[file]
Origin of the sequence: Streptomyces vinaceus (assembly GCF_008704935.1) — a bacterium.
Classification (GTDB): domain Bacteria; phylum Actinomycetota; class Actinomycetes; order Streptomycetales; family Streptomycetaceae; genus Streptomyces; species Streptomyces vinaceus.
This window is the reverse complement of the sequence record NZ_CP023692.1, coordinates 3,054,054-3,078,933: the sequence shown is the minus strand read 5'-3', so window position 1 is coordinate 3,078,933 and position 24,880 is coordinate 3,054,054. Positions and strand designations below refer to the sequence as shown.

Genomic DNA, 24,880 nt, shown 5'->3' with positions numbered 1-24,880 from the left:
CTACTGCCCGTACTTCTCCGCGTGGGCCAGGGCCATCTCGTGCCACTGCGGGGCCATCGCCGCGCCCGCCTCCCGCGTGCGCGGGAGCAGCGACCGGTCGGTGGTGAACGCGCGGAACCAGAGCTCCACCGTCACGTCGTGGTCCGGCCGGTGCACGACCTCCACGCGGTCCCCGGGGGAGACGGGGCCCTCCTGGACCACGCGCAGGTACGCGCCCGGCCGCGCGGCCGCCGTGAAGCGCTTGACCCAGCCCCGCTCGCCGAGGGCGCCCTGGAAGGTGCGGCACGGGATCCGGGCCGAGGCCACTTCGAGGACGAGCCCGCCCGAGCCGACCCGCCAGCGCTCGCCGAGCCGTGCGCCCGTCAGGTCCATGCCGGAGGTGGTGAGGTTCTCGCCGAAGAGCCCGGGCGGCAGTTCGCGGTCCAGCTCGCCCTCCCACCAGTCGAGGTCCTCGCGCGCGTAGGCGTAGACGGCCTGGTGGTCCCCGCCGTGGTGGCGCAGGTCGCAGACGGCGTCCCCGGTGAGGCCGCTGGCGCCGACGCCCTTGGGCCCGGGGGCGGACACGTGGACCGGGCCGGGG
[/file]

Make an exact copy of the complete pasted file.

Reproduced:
Origin of the sequence: Streptomyces vinaceus (assembly GCF_008704935.1) — a bacterium.
Classification (GTDB): domain Bacteria; phylum Actinomycetota; class Actinomycetes; order Streptomycetales; family Streptomycetaceae; genus Streptomyces; species Streptomyces vinaceus.
This window is the reverse complement of the sequence record NZ_CP023692.1, coordinates 3,054,054-3,078,933: the sequence shown is the minus strand read 5'-3', so window position 1 is coordinate 3,078,933 and position 24,880 is coordinate 3,054,054. Positions and strand designations below refer to the sequence as shown.

Genomic DNA, 24,880 nt, shown 5'->3' with positions numbered 1-24,880 from the left:
CTACTGCCCGTACTTCTCCGCGTGGGCCAGGGCCATCTCGTGCCACTGCGGGGCCATCGCCGCGCCCGCCTCCCGCGTGCGCGGGAGCAGCGACCGGTCGGTGGTGAACGCGCGGAACCAGAGCTCCACCGTCACGTCGTGGTCCGGCCGGTGCACGACCTCCACGCGGTCCCCGGGGGAGACGGGGCCCTCCTGGACCACGCGCAGGTACGCGCCCGGCCGCGCGGCCGCCGTGAAGCGCTTGACCCAGCCCCGCTCGCCGAGGGCGCCCTGGAAGGTGCGGCACGGGATCCGGGCCGAGGCCACTTCGAGGACGAGCCCGCCCGAGCCGACCCGCCAGCGCTCGCCGAGCCGTGCGCCCGTCAGGTCCATGCCGGAGGTGGTGAGGTTCTCGCCGAAGAGCCCGGGCGGCAGTTCGCGGTCCAGCTCGCCCTCCCACCAGTCGAGGTCCTCGCGCGCGTAGGCGTAGACGGCCTGGTGGTCCCCGCCGTGGTGGCGCAGGTCGCAGACGGCGTCCCCGGTGAGGCCGCTGGCGCCGACGCCCTTGGGCCCGGGGGCGGACACGTGGACCGGGCCGGGG